Research in Higher Education

, Volume 55, Issue 2, pp 143–165

Preparing Students for College and Careers: The Causal Role of Algebra II


    • Center for College & Career Success Pearson
  • Jeongeun Kim
    • University of Michigan
  • Stephen L. DesJardins
    • University of Michigan
  • Katie Larsen McClarty
    • Center for College & Career Success Pearson

DOI: 10.1007/s11162-013-9322-7

Cite this article as:
Gaertner, M.N., Kim, J., DesJardins, S.L. et al. Res High Educ (2014) 55: 143. doi:10.1007/s11162-013-9322-7


In educational research and policy circles, college and career readiness is generating great interest. States are adopting various policy initiatives, such as rigorous curricular requirements, to increase students’ preparedness for life after high school. Implicit in many of these initiatives is the idea that college readiness and career readiness are essentially the same thing. This assumption has persisted, largely untested. Our paper explores this assumption in greater depth. Using two national datasets and an instrumental variables approach to mitigate selection bias, we evaluated the effects of completing Algebra II in high school on subsequent college and career outcomes (i.e., persistence and graduation as well as wages and career advancement). Results suggest Algebra II matters more for college outcomes than career outcomes and more for students completing Algebra II in the early 1990s than in the mid-2000s. Study limitations are discussed along with directions for future research, such as evaluating the opportunity cost associated with taking Algebra II for students seeking careers upon high school completion.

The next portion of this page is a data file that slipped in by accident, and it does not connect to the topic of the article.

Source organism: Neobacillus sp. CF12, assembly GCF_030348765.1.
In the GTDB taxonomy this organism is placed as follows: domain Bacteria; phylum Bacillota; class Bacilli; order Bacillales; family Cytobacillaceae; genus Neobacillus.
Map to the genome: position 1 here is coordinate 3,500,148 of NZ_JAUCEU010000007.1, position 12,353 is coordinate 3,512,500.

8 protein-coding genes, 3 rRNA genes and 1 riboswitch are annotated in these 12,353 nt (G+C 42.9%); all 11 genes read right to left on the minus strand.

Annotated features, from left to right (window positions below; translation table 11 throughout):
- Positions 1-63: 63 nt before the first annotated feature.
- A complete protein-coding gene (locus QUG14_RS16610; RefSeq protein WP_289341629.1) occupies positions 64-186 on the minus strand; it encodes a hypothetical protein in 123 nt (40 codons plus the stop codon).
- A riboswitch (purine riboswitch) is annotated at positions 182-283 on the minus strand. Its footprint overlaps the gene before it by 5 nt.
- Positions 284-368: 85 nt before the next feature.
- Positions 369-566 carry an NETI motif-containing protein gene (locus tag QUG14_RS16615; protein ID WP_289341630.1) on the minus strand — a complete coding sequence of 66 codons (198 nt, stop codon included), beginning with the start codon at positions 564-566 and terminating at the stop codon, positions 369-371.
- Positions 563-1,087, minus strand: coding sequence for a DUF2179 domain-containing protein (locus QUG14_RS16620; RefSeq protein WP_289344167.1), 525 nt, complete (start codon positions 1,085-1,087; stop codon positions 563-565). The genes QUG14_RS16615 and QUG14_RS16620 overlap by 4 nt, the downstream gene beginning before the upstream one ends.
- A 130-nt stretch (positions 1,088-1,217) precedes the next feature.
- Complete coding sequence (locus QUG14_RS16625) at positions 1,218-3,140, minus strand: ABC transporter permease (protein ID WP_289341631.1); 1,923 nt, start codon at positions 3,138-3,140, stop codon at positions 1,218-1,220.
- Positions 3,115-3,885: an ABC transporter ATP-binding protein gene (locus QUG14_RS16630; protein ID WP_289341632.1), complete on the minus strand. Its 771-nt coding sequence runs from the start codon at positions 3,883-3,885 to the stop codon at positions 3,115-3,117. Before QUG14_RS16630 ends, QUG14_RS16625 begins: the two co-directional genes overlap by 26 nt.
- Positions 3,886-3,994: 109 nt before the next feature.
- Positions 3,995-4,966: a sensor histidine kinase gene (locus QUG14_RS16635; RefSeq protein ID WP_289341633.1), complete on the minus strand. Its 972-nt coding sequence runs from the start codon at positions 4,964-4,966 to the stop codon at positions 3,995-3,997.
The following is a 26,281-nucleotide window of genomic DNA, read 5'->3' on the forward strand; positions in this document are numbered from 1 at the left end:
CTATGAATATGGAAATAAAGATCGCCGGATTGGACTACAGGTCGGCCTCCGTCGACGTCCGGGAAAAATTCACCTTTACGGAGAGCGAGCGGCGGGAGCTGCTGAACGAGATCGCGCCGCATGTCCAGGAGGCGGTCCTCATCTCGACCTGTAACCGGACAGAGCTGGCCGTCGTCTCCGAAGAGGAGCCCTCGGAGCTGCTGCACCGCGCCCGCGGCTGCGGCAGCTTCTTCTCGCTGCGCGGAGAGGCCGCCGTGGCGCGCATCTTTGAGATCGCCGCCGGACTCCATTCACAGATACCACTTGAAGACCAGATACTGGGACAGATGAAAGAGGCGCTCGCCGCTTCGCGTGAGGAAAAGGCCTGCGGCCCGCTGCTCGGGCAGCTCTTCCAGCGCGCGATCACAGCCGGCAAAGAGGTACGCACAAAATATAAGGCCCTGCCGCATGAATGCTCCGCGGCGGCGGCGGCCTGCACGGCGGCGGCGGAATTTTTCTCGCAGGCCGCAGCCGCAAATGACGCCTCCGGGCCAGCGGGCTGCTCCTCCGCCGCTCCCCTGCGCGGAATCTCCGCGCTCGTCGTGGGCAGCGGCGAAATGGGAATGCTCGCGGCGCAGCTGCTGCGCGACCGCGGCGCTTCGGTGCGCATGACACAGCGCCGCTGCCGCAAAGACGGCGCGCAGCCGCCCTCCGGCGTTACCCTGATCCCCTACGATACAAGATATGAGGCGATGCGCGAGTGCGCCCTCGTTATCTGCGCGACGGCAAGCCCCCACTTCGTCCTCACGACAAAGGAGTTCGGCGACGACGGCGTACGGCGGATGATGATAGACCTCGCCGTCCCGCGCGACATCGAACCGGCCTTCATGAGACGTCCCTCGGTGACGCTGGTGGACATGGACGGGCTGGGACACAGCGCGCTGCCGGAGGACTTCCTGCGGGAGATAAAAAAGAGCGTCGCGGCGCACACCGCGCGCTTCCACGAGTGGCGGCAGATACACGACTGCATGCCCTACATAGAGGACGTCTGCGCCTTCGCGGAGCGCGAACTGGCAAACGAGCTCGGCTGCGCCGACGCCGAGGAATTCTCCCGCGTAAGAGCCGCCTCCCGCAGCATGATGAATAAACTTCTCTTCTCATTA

High school mathematicsHigh school course-takingAlgebra IICollege readinessCareer readinessInstrumental variable

Supplementary material

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Supplementary material 1 (DOCX 52 kb)

Copyright information

© Springer Science+Business Media New York 2013